Hate, Inc. Loses the Pentagon but Gains Silicon Valley
By Robert Knight
The hate business may not be what it used to be – at least on the government level.
The Defense Department has become the latest federal agency to sever ties with the Southern Poverty Law Center (SPLC), an Alabama-based, hard-left group whose “hate map” is being used against Christian groups.
Well, bully for the Pentagon for showing that bully to the door.
The DOD’s pullback from the SPLC was reported by the Daily Caller, which said that a Justice Department attorney stated in an email that the DOD “removed any and all references to the SPLC in training materials used by the Defense Equal Opportunity Management Institute (DEOMI).”
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In 2014, the FBI dropped the SPLC from its resources page after congressional staff, acting on behalf of the Family Research Council (FRC) and other Christian groups on the “hate map,” met with FBI officials to discuss their concerns, according to the Daily Caller.
Once hailed for tracking the Ku Klux Klan and other extremists, the SPLC has in recent years been wielded against mainstream Christian organizations over their defense of Biblical sexual morality and marriage.
If you say out loud that men are different from women, you just took a big step toward the “hate map.” If you say that marriage necessarily involves both sexes, bingo. And if you say that it’s not loving to steer boys into identifying as girls, you might earn an SPLC mention alongside skinheads and Neo-Nazis.
The SPLC also targets those who oppose illegal immigration and those who believe Islamic expansionism is a threat to freedom. All in all, the SPLC might want to consider changing its name to Hate, Inc.
In 2015, the SPLC placed presidential candidate Ben Carson, who now heads the Department of Housing and Urban Development, on an “extremist” hate watch list. After taking considerable flak, the SPLC removed the citation and apologized to Dr. Carson.
But this guilt-by-association ploy is having a huge effect in Silicon Valley, where cyber giants who fancy themselves do-gooders look to the SPLC for guidance.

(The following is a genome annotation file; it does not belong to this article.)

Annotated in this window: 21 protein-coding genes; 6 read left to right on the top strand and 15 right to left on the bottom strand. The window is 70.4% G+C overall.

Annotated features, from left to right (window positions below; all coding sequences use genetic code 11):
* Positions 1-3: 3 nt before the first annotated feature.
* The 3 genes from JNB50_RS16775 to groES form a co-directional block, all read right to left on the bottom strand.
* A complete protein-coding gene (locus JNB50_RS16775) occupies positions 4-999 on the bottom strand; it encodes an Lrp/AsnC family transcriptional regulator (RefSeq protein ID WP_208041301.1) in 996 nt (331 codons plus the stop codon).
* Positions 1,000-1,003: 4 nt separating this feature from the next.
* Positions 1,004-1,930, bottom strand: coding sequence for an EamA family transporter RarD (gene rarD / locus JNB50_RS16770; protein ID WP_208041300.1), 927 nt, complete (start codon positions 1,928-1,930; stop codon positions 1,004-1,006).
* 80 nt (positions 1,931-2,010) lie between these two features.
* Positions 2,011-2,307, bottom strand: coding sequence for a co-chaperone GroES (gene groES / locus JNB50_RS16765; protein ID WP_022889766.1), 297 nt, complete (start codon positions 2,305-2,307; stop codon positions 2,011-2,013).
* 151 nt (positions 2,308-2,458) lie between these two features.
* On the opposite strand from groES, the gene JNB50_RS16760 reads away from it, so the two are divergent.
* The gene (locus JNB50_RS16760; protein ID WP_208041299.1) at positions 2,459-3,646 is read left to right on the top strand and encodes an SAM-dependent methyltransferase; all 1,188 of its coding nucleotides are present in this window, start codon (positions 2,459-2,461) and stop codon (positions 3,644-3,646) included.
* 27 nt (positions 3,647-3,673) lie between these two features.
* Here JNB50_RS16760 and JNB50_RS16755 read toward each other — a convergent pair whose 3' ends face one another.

“Right now, [the SPLC is] cutting off hate groups from sources of financing by pushing digital companies like Amazon not to allow hate groups to use their services,” said SPLC’s founder, direct-mail wizard Morris Dees.
Google, Facebook and Twitter are under congressional scrutiny for allegedly “shadow banning” conservative and religious postings.
“The most dangerous aspect of this high-tech offensive on pro-faith groups and individuals is buried deep in the algorithms of these gatekeepers for the new economy,” said Mat Staver, founder and chairman of Liberty Counsel.
Google now supports a “hate news” database that links to articles referencing Liberty Counsel and other Christian groups on the SPLC “hate” list. The SPLC’s smears have led Amazon Smile, a charity donation program run by Jeff Bezos’ Amazon company, to ban pro-family Christian groups.
Last year, Apple CEO Tim Cook announced a $1 million Apple donation to the SPLC and added a portal so iTunes buyers could donate directly. Big Tech, meet Big Hate.
The SPLC’s perfidy has led to “hate” labels on Christian groups listed in GuideStar, the charity group database, which removed some labels after a public outcry. Discover/Diners Club is now blocking transactions with some pro-family groups, according to Liberty Counsel’s Mat Staver.
Making false accusations of hate is profoundly hateful, but it’s also lucrative. The SPLC, which has raised millions since its 1971 founding, has fattened its endowment to more than $477 million, according to its latest Form 990.
In August 2017, D. James Kennedy Ministries, for which I have written several books, finally had had enough and filed a defamation lawsuit against the SPLC in Alabama and also sued GuideStar and Amazon.com, Inc. The ministry withdrew the GuideStar suit but continued the other litigation. Liberty Counsel also sued GuideStar, but that suit was thrown out last January by U.S. District Judge Raymond Jackson, a Bill Clinton appointee.
In August 2012, Leo Johnson, the building manager at FRC headquarters in Washington, D.C., was shot while preventing an attempted mass murder by a man who said he was inspired by FRC’s presence on the SPLC’s “hate map.”
The shooter, Floyd Lee Corkins II, planned to kill as many people as possible and jam Chick-fil-A sandwiches into their faces to protest Chick-fil-A’s and FRC’s support for natural marriage. He was sentenced to 25 years in prison in September 2013 for committing an act of terrorism while armed and other offenses.
Apparently, the SPLC did not find this compelling enough to remove FRC from its “hate map,” where it remained until very recently. However, FRC – along with D. James Kennedy Ministries, the American Family Association, Alliance Defending Freedom, the Ruth Institute, the American College of Pediatricians and many other reputable Christian groups, along with the Jewish-led parents group MassResistance – is still listed on the SPLC’s “Hate Watch” page.
For pro-family activists, it’s become a badge of honor.